Home Feature Stanley Unwin’s reimagining of Charles Dickens’ A Christmas Carol

Stanley Unwin’s reimagining of Charles Dickens’ A Christmas Carol

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First published in the December 1962 edition of the TV Times, we present a transcription and performance of Stanley Unwin’s unique adaptation of Charles Dicken’s A Christmas Carol!

And so deep joy to Charlie Dickens who wrote it, and for its moral. Because Ebeneezer Scrooge, so meanie mo, and since the pass of his partner-shivvers Jacob Marley long since deep as a deadery doornail.

Well, as it began and near Christmas Eve, Scroogie’s clerk Bob Cratchit, very much underpay and work harder with one knob of coal in the fireplace and swing his mitteny hands to warmer. “Merry Christmas!” callit Bob to his master.

“Merry Christmas bah and humbug!” shouten Scrooge. “All who wish the merry should havvit the sprig of holly’n stuffit thro the heart.”

When the carol singers gave a fine rendery of ‘When his lass was king of Stevenage’ Scrooge not so much as gabe a fardle and snorten thro the windowm with more bar and humbug. Oh the sadness folly!

Now when Scroogie arriven homeward and saw in the glooming all foggit’n misty, the head of Jacob Marley instead of the doorknocker, there was a frightfold for his open the door and creak and dangly!

Scrooge, too stingy for coal-fire’n warm his toe-neighbours and trittly how footsteps up to bed for the warm and sleepit to try and forget the Marley ghosters. No soon the flickery eyelids when “Clanky, clanky,” and Marley stompers along the passage and straight through the dorm!

“I crum to warm, not to marm,” saidit the ghost. “For all your meanery stinge over the yearlods, and a lesson for your changey-way. Three ghosties will vizzie and do a deep tuggery on your heartstrings!” Then turned and falolloped backwards thro the door without so much as unlock!

Well. All trembly fluttering, Scrooge waited. Just as sleepers creepily on, he heard the clock strike one and the curtain slowly moven on his four poster, and ghostly apparition tug on his nightcap tassle. “O Scroob for your past sin and lookit back shamefold from the morn to evil. For only in this way can you learn to be taught.”

And wayback he was tooken by the spirit to the people of his early misdeeds – dear little Fan, his sister, and boys’n girls playing in the garbage.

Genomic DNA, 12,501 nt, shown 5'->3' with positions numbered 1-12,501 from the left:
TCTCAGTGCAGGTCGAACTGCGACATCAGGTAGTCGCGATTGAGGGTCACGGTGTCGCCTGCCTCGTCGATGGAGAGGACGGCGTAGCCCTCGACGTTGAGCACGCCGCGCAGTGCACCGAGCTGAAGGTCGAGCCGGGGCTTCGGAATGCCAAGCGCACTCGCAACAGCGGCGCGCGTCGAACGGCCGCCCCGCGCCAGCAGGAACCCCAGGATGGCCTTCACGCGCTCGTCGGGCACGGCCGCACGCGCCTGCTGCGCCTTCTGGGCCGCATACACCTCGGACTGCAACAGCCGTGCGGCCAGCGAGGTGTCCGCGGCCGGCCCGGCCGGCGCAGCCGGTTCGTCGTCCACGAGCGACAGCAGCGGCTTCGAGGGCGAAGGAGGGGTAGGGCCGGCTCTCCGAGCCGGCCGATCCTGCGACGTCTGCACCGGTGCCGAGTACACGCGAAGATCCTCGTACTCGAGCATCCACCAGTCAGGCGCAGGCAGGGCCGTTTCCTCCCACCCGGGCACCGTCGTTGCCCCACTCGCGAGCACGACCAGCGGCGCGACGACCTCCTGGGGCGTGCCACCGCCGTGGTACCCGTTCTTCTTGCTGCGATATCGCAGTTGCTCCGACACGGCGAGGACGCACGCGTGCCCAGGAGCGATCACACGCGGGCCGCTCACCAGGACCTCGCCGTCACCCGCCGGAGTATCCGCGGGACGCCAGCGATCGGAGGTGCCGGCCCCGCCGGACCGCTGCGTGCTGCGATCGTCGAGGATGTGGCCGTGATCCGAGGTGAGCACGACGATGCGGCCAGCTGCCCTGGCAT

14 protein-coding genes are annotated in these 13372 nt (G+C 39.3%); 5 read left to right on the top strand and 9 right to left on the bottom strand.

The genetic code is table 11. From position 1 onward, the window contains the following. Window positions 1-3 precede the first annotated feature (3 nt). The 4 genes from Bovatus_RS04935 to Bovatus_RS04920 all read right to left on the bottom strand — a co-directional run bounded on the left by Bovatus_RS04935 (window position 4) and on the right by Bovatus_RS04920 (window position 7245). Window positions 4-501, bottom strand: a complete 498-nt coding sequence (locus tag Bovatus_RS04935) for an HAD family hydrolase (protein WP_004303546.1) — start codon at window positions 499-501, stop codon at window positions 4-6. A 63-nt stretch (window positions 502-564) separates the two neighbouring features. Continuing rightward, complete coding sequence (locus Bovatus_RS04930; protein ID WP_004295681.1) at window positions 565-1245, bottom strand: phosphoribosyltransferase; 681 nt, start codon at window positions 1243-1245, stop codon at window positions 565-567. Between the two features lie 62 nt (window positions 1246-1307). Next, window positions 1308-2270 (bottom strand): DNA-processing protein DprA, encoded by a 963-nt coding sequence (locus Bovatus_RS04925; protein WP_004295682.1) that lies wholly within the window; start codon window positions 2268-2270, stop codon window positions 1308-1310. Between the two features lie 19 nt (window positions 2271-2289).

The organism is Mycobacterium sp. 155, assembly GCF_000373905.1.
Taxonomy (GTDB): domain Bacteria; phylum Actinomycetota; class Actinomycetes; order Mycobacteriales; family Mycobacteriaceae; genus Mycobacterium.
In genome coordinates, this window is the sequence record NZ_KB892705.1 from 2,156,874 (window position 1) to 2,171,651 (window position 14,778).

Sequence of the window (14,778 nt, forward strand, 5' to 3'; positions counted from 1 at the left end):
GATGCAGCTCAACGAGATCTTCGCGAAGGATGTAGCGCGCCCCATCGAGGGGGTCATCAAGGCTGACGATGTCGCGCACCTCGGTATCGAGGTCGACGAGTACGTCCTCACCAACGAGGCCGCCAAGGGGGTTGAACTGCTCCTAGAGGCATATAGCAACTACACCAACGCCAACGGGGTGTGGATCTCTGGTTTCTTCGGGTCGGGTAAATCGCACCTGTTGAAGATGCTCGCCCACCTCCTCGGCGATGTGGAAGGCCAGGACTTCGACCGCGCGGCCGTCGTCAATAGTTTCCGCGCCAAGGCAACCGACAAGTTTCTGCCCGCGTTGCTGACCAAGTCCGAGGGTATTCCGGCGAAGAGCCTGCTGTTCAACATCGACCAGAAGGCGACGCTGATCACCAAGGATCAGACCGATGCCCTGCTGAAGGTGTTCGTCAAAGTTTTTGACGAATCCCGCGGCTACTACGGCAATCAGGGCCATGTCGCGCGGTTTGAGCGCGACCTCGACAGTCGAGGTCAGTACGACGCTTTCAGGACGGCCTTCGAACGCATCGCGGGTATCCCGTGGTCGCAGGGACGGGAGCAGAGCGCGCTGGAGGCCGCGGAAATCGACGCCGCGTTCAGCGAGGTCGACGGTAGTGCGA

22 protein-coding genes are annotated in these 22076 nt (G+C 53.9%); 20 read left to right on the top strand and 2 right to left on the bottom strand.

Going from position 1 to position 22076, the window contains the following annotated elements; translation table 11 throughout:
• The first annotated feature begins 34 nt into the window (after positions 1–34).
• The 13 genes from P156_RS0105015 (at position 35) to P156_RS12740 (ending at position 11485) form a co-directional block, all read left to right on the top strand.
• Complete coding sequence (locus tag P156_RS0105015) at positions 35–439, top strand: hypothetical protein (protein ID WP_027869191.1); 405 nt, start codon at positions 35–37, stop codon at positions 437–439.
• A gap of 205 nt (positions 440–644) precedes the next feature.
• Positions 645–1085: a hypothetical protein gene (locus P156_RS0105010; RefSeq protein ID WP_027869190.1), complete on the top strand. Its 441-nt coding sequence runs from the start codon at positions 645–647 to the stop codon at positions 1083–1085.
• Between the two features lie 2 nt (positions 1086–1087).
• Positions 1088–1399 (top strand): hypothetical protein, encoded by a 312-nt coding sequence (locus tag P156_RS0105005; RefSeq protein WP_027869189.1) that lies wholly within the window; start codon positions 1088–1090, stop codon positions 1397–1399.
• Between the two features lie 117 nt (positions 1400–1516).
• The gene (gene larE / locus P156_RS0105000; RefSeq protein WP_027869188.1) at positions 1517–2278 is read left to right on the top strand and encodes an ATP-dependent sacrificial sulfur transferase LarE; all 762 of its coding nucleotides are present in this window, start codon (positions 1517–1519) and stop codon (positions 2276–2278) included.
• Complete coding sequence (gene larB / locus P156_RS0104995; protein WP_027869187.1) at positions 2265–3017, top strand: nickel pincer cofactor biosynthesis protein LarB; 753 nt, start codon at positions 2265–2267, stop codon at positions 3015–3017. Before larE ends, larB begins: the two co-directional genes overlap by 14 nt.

Also there was a Mr. Fussiwug who gave a fine ball and celebrail for Christmas. Oh the joy, if he could have it all over again and mendit. Tut, tut! But the spirit move and show him more of the early follies reminder, until Scrooge can standit no longer, then ghostevorale in a dazzly whiter than light. Gone!

Well. Still aspen-trembled, Scrooge wait’n for the next spiriting and suddenly found himself whoosh! In his own roomy parlour with decorated holly-o, misteltones, and all paper chains dangle down dilly! And there was the Ghostly Christmas Present! Fine green robery with trimmy fur. He said, “Mr. Scroogie, look upon, and do you recognise?”

“Ah yes,” saidit Scrooge, very heartfeel and meeky. For this he knew was to example him and dig deep in his mouldy pokkery and makeit Christmas bright, and fill it up the flowm bowel and horn-a-plenty for other people’s enjoym. Oh yes!

Then he found himself transport and into the home of his clerky Bob Cratchit; all hard worky and only fifteen shillies pay for feedy fambly and clothe. O Folly! The Cratchit fambly were having a humble Christmassy enjoyle and there was a toast call, “Let’s drinkit health to Mr. Scroogie” and they all raisin glasses of weaker currant juice.

“Me too!” cried Tiny Tim who was Bob Cratchit’s tiny son and not too strong. “Oh heartstrings and shamey!” thought Scrooge and a tear drip’n dribbly down his left cheek bowl, and the spirit left him and departed on a wind of willy whispers.

Now the next ghost was called “Christmas to Come” and he whisked Scrooge up and forwards to a country grave-yarn thro lowing herbs and lea, and closely down to a grave stone.

What was this? A scription on the stone said “Here lie Ebeneezer Scroob who in his lifetime creedy rab…” This was too much. Scrooge strugglit and freedom with a quick up-quake, and it was daylight. Oh fresh and relief and to start all over again!

He opened the windom and asked a little boy on a trotty errand, “What day is it?” “Christmas Dale!” shouten the boy and go slidey down on the icepatch with a whole gang; all sideways, one foot and follop in a heap for a good laugh!

Scrooge, so gladly released from the dreams and nightmare horribold that he quickly dressit, ‘n poppa handful of money in the pokkery for a spendy spree and give presents.

First to the butcher’s and bought a fine goose all pimplode and prepared for Bob Cratchit’s wife for a fine fambly dinner and stuffit, then a Christmas puddey for after and custardy with sprintly brandy-flabe and set light. And finally, presents all round with a game of huckle my thimbold.

Oh, the joy of all this, especially as Mr. Scrooge put up the wages of Mr. Cratchit to twenty-five shilly! They all gave one last cheer for Mr. Scrooge, founder feasty, ‘cos we all luvvim!

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